Bradley County schools present priorities list

Bradley County schools present priorities list

July 29th, 2011 by Randall Higgins in News

Koty Perry and Kris Poe clear trees and debris from the Blue Springs Elementary School grounds.

Photo by Randall Higgins /Times Free Press.


• Land for third middle school: $400,000

• New building, improvements at Lake Forest Middle: $12.16 million

• Walker Valley High addition: $2 million

• South Bradley elementary school: $12 million

Source: Bradley County Schools

CLEVELAND, Tenn.-Bradley County Schools officials brought an updated list of priority needs to the County Commission's Education Committee on Thursday.

The top four projects -- land for a third county middle school, a new building and improvements at Lake Forest Middle School, an eight-classroom addition at Walker Valley High School and an elementary school in the southern part of the county -- total $26.5 million.

The committee agreed that the full commission be asked Monday to allow the Finance and Education committees to work with the county school board on a five-year plan for the priorities. The plan would include funding ideas and a timeline, Commissioner J. Adam Lowe said.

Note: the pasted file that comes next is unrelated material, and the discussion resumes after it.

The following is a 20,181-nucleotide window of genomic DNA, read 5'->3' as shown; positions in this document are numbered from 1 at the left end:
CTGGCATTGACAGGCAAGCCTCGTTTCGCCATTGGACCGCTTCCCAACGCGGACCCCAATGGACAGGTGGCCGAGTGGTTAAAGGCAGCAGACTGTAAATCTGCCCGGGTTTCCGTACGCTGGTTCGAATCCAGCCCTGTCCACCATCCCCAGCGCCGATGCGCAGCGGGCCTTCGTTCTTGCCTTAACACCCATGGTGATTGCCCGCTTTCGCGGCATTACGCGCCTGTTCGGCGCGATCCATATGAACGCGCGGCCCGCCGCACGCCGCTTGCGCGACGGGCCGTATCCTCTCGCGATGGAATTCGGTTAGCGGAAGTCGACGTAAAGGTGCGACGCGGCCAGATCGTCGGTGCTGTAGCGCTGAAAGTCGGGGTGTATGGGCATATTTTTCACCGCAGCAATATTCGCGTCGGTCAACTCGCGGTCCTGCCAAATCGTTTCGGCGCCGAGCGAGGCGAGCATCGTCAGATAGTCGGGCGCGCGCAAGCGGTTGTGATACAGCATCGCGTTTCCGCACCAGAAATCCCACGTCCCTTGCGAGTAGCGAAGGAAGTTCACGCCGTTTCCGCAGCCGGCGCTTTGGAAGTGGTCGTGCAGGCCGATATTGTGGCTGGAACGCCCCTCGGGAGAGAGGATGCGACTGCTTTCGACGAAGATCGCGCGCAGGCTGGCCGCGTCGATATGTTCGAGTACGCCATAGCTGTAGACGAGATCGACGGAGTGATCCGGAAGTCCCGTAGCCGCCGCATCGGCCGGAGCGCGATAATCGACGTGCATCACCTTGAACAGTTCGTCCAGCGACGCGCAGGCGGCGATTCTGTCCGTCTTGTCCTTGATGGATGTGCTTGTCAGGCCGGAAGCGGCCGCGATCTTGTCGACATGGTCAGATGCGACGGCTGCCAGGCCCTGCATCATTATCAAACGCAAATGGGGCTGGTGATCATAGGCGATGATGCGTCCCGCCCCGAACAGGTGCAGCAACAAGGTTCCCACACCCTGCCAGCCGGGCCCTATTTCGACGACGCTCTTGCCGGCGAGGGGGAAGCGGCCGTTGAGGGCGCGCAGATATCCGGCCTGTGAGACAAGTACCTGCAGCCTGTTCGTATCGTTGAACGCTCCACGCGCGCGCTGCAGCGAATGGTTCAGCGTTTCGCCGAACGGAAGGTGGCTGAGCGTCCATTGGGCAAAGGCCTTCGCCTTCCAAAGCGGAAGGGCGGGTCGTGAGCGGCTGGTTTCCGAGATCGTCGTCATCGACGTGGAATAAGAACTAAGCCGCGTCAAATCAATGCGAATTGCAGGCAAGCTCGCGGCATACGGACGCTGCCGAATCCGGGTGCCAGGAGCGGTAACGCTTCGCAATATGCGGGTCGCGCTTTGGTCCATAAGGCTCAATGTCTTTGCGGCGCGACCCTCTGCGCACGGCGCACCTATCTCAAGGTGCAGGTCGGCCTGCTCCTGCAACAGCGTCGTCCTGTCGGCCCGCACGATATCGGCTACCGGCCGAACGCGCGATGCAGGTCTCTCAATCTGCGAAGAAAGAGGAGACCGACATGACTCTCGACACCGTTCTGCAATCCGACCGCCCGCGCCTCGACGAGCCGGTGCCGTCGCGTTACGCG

Committee members said they want to know more about funding, either with county debt, a property tax increase or a wheel tax on cars registered in the county.

"I just want to know all the options," Lowe said, "and I want to vote them up or down."

Commissioner Jeff Morelock suggested community meetings to discuss school needs. He also wants to hear if there's a commitment from the County Commission.

"I can't see how we can do this without taxes," Morelock said. He opposes more borrowing unless there's a repayment plan to consider, too.

"I'd like to hear everybody's views," Morelock said.

Commissioner Cliff Eason said he has heard members of the public ask the same questions as Morelock. Why does the county need another elementary school when it was able to absorb the Blue Springs Elementary students displaced by the tornadoes? Would Walker Valley High be crowded if only students zoned for the school were there?

County schools Director Johnny McDaniel, who presented the priority list, said there is space elsewhere for the Blue Springs children because the county opened Park View Elementary last year.

Commissioner Jeff Yarber, chairman of the Education Committee, clarified that agreeing Monday to put the two committees to work doesn't mean approving funding for the list.

Yarber said that the last time the Finance Committee considered a school-needs proposal, it went nowhere.